The reaction among Indian tribes clearly shows that the Indians felt the forced relocation was a violation of their rights; the response by the Americans reveals their unethical tactics used to take away the Native Americans’ rights. The Cherokee and the Seminole, two groups of the Five Civilized Tribes who were both affected greatly, chose to react in different ways, contrasting deeply from the other affected groups. The Cherokee resisted the removal of their tribe by using the governmental laws. Georgia planned for their removal in order to collect the gold found on their land. In 1830, Georgia wanted to regain control of the Cherokee.
Once the United States purchased Louisiana from the French in 1803, Americans began to encroach into the Indian lands of the south and west which led to more battles between the two groups, until Congress passed the Indian Removal Act of 1830, which forcibly removed Indians out of their lands in the southeast and into the western territories. These policies continued until the Civil War. Due to the Civil War, westward expansion slowed down which gave the Indians more autonomy and less interaction with the American settlers. The high cost of the war, high casualties, and fear of a split nation forced President Lincoln and Congress to ignore the Indian problem for some time. The signing of the Homestead Act of 1862 and the Pacific Railroad Act of 1862 by President Lincoln had severe impacts on the Indians and their new western territories (Black).
...Shortly after this, the true intentions of the United States became to show and it became apparent that embracing civilization would only hurt the Cherokee. The state of Georgia began removing the Cherokee, but the United States still kept their word and attempted to help the Cherokee to keep their homes. Andrew Jackson was elected as President and the Cherokee had no hope. President Jackson put forth the Indian Removal Act and by the summer of 1838 the Cherokee were completely moved west of the Mississippi River. The Cherokee leaders only hurt their people by embracing civilization.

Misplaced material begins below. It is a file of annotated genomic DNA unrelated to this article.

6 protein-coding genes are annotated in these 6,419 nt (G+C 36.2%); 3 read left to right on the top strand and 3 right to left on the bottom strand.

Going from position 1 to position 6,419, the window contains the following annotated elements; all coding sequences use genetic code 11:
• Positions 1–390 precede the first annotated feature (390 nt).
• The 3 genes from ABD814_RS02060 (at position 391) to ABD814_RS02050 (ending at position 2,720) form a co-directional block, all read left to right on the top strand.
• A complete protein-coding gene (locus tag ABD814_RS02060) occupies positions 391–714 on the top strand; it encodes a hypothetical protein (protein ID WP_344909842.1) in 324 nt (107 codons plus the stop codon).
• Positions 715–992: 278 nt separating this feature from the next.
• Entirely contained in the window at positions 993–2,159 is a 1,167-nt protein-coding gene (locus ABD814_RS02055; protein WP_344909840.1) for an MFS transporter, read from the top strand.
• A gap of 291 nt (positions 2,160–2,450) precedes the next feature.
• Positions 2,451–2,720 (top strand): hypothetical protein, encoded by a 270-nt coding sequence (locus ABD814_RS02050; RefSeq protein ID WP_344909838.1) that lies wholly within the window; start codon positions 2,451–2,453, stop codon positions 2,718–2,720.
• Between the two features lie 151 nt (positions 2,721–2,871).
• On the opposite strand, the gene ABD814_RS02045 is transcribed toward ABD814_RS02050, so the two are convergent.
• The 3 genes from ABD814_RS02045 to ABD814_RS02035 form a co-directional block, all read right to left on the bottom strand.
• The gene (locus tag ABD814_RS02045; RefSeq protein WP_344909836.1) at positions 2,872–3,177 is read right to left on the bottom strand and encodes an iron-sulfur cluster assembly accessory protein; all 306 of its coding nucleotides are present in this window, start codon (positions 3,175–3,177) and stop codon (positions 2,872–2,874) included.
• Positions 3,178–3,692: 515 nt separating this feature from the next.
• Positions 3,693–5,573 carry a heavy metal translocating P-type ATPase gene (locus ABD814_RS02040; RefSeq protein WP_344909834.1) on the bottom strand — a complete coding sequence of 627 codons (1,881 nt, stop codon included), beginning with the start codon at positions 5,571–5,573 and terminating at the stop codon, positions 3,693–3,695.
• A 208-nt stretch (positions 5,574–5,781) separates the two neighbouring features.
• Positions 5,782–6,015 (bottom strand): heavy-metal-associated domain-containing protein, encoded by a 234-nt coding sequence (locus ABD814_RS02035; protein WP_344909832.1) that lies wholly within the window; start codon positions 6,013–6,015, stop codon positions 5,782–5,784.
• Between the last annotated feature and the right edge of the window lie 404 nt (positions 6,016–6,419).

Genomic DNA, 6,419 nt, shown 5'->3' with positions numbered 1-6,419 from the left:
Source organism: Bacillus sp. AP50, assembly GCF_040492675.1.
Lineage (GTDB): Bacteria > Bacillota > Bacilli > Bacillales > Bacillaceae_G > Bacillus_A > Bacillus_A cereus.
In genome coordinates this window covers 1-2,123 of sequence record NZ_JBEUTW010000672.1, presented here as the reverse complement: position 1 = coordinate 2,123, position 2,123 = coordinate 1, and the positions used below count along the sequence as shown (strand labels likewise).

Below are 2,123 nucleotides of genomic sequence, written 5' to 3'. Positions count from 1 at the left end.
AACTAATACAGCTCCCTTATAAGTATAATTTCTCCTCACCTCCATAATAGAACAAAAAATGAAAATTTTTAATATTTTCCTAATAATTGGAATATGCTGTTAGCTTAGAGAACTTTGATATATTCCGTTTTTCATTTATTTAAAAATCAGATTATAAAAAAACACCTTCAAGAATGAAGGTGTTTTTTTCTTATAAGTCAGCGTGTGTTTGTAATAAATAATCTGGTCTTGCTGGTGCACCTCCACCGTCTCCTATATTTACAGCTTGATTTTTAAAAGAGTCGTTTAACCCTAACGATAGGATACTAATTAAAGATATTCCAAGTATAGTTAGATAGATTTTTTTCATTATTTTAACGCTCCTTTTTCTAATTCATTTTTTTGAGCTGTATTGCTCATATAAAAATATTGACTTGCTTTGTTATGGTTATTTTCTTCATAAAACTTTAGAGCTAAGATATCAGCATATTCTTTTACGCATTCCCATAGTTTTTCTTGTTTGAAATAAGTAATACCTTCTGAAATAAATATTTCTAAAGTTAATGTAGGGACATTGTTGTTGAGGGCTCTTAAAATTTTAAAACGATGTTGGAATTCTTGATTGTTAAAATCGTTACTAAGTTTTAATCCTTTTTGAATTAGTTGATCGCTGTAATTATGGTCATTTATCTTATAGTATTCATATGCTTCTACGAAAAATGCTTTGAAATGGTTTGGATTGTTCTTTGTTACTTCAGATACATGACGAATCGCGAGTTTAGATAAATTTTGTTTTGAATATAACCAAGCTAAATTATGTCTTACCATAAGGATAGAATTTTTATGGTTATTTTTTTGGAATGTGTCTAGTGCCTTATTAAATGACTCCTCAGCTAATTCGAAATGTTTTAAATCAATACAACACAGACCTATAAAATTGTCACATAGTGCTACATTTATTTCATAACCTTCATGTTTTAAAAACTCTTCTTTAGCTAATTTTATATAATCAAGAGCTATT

Geologists discovered deposits of gold during this time and word of this brought an invasion of miners and entrepreneurs to the Black Hills in direct violation of the Treaty of 1868. The U.S. negotiated with the Lakota on a purchase price for the Black Hill’s but was rejected. The winter of 1875 the Commissioner of Indian Affairs issued an ultimatum requiring all Sioux to report to a reservation by January 31, 1876. This ultimatum was ignored by the tribes, at this moment it was turned over to be handled by the military. It was the militaries assumption that the Indians would flee to the reservations and the few Indians who were encountered would be dealt with swiftly by a superior force.
In a letter to George Washington, Knox says we should first is to destroy the Indians with an army, and the second is to make peace with them. The Indian Trade and Intercourse Act of 1793 began to put Knox’s plan into effect. The federal government’s promise of supplying the Indians with animals, agricultural tool... ... middle of paper ... ... the unwilling tribes west of the Mississippi. In Jackson’s letter to General John Coffee on April 7, 1832, he explained that the Cherokees were still in Georgia, and that they ought to leave for their own benefit because destruction will come upon them if they stay. By 1835, most eastern tribes had unwillingly complied and moved west.